Welcome to Ask An Indie where we interview local independent game developers to learn how they make, do and create.
What inspired you to start making games?
Growing up in a tiny Oklahoma town as a queer artsy kid was tough. I felt alienated from my peers and my family. I felt like I didn’t belong anywhere. I felt like an alien. So I escaped into the alien lands of video games where I felt the freedom to empower myself to save worlds in peril. The games I kept my mind on as a kid taught my imagination to know no bounds, and I owe so much of my artistic success to the confidence those games built in me. I’m inspired to make games so that I can in turn inspire others in similar ways… And the interactive nature of games succeeds where other art forms fail.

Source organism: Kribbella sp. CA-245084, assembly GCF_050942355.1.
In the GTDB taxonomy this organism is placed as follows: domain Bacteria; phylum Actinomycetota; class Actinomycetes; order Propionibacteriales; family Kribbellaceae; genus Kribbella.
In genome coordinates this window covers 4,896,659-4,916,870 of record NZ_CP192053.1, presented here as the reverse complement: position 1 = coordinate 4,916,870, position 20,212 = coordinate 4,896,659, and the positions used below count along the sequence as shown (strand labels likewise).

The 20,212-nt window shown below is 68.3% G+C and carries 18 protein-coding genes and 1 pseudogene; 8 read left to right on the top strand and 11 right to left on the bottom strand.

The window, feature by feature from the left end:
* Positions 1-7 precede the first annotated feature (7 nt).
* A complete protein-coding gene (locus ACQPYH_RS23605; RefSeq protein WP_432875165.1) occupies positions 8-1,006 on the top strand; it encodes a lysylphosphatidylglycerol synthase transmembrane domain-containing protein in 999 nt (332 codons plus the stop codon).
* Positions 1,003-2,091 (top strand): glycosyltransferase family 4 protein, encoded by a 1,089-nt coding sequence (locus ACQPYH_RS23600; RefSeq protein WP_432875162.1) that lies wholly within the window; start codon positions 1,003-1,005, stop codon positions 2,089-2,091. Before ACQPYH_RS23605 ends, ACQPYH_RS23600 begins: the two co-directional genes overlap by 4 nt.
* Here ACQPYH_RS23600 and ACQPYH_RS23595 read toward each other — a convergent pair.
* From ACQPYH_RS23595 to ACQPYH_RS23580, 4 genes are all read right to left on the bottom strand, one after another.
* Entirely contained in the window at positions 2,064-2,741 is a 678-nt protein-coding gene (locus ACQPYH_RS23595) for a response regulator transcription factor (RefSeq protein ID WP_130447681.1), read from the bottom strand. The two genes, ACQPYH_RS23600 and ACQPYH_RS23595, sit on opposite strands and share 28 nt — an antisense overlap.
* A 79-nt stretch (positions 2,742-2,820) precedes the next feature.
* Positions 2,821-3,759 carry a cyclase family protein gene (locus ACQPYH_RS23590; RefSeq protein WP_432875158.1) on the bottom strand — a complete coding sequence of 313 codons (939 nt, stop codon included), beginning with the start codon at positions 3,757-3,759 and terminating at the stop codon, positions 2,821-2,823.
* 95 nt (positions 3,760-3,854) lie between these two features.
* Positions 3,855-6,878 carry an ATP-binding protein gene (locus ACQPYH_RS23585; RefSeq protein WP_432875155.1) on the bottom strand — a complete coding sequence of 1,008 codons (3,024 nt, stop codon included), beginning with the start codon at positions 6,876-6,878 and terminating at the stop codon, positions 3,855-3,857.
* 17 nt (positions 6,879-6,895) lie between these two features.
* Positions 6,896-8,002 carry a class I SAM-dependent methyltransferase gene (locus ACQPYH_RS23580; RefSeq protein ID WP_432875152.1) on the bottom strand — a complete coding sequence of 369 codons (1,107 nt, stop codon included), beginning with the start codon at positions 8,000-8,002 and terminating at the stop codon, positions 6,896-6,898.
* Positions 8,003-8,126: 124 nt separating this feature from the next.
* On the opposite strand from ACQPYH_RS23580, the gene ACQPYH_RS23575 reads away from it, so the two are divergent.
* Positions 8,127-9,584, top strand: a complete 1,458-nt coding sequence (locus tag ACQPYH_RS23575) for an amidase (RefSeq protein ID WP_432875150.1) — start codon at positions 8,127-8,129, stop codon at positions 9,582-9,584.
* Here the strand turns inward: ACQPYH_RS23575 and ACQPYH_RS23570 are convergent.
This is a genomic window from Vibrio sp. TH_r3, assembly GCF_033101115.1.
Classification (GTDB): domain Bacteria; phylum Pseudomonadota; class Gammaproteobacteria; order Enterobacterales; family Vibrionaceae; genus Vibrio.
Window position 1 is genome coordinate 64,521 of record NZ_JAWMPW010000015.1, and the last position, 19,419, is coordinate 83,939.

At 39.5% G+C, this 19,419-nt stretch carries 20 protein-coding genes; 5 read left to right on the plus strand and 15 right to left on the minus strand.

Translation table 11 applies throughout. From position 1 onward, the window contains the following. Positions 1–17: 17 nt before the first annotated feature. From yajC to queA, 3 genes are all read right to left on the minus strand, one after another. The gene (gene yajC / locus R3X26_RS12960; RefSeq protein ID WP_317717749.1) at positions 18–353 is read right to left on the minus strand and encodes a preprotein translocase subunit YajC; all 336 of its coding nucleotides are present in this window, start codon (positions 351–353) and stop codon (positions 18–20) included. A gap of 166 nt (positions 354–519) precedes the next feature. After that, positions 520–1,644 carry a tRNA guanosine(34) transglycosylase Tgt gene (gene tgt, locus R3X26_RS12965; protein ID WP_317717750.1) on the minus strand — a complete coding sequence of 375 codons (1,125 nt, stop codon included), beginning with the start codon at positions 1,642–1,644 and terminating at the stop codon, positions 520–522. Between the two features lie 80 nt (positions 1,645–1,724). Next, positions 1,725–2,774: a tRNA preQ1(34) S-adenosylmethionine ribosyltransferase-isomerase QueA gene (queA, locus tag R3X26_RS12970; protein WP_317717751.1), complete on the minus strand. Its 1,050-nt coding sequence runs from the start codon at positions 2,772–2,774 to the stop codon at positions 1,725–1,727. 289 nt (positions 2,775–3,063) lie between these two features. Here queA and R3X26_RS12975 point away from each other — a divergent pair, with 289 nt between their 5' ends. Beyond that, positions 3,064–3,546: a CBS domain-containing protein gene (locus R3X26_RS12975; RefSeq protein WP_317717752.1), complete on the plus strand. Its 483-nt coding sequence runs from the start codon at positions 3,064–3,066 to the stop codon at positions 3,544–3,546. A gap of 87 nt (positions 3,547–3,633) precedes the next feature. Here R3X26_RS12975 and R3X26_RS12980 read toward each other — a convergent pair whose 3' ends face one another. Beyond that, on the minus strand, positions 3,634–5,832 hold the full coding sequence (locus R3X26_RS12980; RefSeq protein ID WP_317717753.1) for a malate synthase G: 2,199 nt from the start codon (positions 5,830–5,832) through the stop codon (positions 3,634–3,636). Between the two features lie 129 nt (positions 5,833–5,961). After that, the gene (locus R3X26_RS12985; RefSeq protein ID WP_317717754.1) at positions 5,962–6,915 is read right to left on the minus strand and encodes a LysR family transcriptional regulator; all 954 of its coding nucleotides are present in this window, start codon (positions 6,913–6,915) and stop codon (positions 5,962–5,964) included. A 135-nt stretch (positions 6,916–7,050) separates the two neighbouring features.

At what age did you create your first game?
When I was 8, my family couldn’t afford to buy a Game Boy for me… So I made the shell of a Game Boy out of a tissue box, cut out the screen area, and fed receipt paper through the contraption. I drew hundreds of “side-scrolling” levels with obstacles, power-ups, and even checkpoints and goals.
I had stacks and stacks of receipt paper rolls that comprised my “Game Boy” game library. I moved on to create these bizarre interactive visual novels in PowerPoint, but my habit of first iterating on paper before implementing changes digitally began with my tissue box Game Boy.